"Muslim Brotherhood at the U.S. Embassy in Cairo and Al-Sadr's Threat"
by Steven Emerson
April 9, 2007
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JANE SKINNER: You probably know that House Speaker, Nancy Pelosi, raised a lot of eyebrows when she met with
STEVEN EMERSON: Jane, I fully agree with you. I think that the responsibility here lies equally with the U.S. Ambassador for inviting an elected member of parliament who happens to be a representative of the Muslim Brotherhood. There's no reason why the U.S. Ambassador would have invited this person if not for giving him legitimacy. So I think the responsibility lies with the U.S. Government, as well as with Mr. Hoyer for not checking out who he was meeting with. After all, if I am meeting with a delegation of foreigners, I want to know who I am meeting with. I do not want to legitimize somebody from Jean-Marie Le Pen's party. I want to know who is in the room. So I don't think that it's fair to characterize Mr. Hoyer as bearing all responsibility here.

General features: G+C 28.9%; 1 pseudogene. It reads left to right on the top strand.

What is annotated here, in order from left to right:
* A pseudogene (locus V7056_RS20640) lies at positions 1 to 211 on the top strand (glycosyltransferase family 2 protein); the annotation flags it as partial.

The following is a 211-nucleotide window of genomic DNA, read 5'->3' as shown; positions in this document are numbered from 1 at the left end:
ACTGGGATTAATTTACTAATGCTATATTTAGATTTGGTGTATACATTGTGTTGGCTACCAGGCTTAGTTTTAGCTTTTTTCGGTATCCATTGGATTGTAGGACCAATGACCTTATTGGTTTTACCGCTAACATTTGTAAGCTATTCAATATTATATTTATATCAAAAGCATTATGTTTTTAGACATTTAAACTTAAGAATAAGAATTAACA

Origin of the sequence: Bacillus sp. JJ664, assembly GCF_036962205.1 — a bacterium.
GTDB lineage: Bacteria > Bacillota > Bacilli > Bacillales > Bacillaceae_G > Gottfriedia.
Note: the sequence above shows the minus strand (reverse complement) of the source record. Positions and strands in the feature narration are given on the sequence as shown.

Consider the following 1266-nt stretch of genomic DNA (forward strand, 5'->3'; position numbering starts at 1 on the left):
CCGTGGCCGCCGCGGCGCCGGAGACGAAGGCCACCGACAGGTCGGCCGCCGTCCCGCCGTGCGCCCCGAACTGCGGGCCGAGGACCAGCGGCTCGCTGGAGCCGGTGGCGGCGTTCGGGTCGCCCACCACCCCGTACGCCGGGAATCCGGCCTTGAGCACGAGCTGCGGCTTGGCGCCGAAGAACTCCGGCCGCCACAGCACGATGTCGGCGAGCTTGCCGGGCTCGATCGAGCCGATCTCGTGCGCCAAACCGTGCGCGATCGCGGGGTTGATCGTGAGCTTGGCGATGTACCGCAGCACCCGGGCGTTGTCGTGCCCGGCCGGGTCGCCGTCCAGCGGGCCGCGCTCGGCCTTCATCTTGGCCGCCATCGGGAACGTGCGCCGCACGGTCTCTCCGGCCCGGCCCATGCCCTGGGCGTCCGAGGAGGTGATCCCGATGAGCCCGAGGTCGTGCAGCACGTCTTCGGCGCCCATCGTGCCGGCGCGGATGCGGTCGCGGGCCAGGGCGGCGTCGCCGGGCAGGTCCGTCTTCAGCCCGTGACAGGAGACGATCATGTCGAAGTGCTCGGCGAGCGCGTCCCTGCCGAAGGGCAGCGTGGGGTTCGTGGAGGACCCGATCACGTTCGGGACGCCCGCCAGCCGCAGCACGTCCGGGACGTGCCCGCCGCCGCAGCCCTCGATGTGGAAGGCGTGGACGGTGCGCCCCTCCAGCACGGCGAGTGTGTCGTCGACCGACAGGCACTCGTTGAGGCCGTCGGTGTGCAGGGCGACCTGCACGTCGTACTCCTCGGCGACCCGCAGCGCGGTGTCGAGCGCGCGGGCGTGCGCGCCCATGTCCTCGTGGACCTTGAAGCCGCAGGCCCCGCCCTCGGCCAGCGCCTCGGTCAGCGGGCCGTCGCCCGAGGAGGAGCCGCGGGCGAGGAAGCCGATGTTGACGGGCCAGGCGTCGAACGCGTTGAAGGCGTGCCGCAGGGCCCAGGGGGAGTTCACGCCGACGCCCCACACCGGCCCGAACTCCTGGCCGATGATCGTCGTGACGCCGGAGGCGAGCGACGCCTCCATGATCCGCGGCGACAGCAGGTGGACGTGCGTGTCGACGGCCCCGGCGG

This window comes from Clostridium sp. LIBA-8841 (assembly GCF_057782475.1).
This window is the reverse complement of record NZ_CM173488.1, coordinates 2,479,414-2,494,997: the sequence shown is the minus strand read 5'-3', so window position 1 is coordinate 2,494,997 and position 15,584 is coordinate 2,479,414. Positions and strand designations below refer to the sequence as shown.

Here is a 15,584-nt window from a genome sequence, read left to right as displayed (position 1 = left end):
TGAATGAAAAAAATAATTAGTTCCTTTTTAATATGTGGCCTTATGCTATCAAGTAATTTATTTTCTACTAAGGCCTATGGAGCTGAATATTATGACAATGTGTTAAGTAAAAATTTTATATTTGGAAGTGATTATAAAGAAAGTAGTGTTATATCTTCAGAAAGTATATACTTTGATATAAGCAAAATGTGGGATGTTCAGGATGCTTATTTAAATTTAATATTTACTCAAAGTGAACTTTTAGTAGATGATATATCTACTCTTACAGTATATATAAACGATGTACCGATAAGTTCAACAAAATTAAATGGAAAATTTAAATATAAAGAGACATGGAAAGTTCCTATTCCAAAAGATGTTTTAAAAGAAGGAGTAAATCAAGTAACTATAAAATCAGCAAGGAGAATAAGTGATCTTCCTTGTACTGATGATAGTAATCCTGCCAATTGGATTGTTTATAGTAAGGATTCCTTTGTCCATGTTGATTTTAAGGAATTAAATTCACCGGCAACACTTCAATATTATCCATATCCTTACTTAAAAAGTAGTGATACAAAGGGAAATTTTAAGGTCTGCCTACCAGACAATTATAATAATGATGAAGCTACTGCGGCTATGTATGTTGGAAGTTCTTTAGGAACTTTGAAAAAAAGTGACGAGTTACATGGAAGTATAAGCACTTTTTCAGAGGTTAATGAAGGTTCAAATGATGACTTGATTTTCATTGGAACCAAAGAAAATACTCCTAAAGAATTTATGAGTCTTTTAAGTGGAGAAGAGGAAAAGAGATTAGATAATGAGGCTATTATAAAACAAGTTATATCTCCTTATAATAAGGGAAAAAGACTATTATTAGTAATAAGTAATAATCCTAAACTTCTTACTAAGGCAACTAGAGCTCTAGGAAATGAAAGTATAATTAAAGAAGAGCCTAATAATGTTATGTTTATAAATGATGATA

SKINNER: And tell me, the concerns about this group that the American government has historically had are what? I mean ties to you know, you name it, all the bad players: Hamas, Al-Qaeda, Ayman al-Zawahiri came from them?
EMERSON: Muslim Brotherhood is the parent and the mother of all Sunni extremist groups. Hamas came from them, Islamic Jihad, al Qaeda, al Nahda. Every single radical Islamic group came from the Muslim Brotherhood. It is a totalitarian organization, it is mistakenly characterized as a nonviolent organization. But in fact it generates, it nurtures all of the extremist groups. It is responsible for the killing of Anwar Sadat, and it breeds violence through the teachings of jihad that it disseminates through its publications, and through the subgroups that it creates around the world. It has organizations in
SKINNER: So why would somebody, even if he's an elected official in Egypt, why would somebody affiliated with that group with that kind of history ever be welcomed at say the U.S. Ambassador's residence?
EMERSON: You raise an excellent question, and in fact it's a question that we've been raising in the
SKINNER: And Muqtada al-Sadr in
EMERSON: Well, I think this is quite indicative of the results of the bilateral
SKINNER: Steve Emerson, counter-terrorism analyst and author of American Jihad. Steve, thank you.
EMERSON: You're welcome.